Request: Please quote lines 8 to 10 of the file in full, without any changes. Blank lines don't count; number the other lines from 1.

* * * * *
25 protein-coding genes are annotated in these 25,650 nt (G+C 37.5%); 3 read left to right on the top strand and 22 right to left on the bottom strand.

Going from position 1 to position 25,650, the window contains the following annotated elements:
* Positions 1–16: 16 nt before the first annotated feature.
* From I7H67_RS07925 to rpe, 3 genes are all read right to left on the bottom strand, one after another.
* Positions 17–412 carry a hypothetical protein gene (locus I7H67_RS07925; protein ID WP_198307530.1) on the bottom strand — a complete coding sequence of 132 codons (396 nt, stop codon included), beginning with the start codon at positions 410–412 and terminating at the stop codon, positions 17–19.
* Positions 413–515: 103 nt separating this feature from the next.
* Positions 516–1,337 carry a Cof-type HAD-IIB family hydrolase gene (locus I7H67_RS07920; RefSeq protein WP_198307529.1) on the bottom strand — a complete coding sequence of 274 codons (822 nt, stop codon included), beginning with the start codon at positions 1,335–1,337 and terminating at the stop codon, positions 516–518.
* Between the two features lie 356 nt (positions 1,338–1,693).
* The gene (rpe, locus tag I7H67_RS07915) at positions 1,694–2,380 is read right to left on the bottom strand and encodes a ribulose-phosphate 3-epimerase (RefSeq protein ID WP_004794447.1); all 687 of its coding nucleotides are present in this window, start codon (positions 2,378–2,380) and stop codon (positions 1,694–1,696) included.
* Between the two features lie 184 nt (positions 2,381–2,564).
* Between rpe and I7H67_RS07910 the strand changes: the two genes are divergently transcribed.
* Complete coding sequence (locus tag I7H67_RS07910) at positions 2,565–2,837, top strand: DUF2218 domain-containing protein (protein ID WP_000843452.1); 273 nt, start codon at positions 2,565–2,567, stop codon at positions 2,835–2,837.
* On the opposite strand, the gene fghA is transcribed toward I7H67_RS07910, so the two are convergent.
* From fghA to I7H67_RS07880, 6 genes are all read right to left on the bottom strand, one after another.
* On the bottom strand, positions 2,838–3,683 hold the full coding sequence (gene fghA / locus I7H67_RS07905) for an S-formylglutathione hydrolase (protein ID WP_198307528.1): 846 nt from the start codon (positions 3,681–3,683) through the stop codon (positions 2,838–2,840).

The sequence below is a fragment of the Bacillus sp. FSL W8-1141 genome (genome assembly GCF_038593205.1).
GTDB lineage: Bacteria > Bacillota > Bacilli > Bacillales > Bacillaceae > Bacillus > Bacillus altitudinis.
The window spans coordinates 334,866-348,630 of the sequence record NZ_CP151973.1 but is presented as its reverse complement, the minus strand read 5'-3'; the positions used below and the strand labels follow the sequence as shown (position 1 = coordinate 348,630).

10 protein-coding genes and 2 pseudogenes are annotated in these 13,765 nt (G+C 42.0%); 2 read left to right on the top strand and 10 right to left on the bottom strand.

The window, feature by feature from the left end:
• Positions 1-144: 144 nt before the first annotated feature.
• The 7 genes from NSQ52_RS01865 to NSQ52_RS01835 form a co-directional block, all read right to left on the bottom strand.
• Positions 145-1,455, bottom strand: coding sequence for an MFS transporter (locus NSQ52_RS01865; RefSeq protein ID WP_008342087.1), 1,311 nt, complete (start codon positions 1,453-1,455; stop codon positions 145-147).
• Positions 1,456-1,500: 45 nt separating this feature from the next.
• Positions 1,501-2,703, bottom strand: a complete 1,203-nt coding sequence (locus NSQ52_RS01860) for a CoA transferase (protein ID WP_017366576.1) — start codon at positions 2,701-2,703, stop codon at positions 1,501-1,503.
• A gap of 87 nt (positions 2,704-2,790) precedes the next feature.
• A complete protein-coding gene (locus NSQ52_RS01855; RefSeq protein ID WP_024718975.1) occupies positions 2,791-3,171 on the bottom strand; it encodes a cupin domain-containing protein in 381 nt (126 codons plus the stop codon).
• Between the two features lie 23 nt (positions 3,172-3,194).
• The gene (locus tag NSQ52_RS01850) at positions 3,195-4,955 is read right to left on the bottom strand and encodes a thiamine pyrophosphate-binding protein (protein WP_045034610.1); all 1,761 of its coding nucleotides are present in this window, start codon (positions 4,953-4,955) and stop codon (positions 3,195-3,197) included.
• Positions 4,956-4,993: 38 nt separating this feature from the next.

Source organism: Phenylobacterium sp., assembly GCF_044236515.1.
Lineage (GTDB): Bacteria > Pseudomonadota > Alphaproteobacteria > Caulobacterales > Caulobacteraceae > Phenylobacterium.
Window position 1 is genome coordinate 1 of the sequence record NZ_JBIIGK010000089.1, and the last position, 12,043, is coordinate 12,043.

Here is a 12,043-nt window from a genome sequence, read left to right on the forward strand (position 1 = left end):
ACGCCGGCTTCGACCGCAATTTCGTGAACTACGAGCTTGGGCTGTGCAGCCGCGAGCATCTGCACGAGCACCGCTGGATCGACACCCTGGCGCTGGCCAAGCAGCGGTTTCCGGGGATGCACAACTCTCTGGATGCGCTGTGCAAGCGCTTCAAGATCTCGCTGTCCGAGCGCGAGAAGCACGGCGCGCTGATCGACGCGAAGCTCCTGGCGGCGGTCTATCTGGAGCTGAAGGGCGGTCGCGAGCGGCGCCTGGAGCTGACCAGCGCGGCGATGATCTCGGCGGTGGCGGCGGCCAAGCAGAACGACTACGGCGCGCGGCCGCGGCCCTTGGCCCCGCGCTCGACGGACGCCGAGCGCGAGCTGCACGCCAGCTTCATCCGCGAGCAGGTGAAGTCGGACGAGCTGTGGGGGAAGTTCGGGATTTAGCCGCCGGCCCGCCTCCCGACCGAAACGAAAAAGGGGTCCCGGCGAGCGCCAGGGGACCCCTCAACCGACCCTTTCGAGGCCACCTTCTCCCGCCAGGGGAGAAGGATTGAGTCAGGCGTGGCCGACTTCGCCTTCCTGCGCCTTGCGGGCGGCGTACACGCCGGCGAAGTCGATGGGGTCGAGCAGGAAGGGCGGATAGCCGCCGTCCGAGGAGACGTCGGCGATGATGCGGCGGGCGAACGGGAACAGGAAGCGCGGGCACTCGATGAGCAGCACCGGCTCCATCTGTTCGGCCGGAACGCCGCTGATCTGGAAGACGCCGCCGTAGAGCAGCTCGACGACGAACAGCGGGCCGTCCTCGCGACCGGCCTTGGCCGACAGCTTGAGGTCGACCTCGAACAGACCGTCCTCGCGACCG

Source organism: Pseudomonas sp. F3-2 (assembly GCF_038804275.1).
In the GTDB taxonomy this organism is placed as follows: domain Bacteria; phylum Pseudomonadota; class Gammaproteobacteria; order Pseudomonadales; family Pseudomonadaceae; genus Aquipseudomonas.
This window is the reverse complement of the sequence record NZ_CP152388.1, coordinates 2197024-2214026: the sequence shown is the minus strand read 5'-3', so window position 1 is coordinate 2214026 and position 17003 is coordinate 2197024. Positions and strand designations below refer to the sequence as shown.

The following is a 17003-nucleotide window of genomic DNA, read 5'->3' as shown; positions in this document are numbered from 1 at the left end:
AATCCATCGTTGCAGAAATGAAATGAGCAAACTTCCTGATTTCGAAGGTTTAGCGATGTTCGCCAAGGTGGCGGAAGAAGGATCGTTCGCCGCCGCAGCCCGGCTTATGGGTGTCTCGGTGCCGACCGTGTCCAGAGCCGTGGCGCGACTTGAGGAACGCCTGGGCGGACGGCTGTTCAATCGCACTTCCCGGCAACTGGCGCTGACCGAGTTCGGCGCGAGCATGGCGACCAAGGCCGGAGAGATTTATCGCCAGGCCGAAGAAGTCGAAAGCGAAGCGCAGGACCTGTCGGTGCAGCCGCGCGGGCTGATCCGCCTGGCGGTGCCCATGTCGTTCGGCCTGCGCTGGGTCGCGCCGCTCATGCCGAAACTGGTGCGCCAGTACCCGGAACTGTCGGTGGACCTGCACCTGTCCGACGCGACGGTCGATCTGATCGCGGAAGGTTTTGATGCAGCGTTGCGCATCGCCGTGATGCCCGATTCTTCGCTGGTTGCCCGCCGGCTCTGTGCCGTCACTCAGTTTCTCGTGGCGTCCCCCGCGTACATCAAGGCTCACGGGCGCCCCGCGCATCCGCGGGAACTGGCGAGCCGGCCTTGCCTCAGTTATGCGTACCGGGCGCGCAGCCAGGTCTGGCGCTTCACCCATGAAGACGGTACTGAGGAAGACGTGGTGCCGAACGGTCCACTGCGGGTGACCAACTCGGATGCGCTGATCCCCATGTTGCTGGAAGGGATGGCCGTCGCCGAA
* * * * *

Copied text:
* Between the two features lie 356 nt (positions 1,338–1,693).
* The gene (rpe, locus tag I7H67_RS07915) at positions 1,694–2,380 is read right to left on the bottom strand and encodes a ribulose-phosphate 3-epimerase (RefSeq protein ID WP_004794447.1); all 687 of its coding nucleotides are present in this window, start codon (positions 2,378–2,380) and stop codon (positions 1,694–1,696) included.
* Between the two features lie 184 nt (positions 2,381–2,564).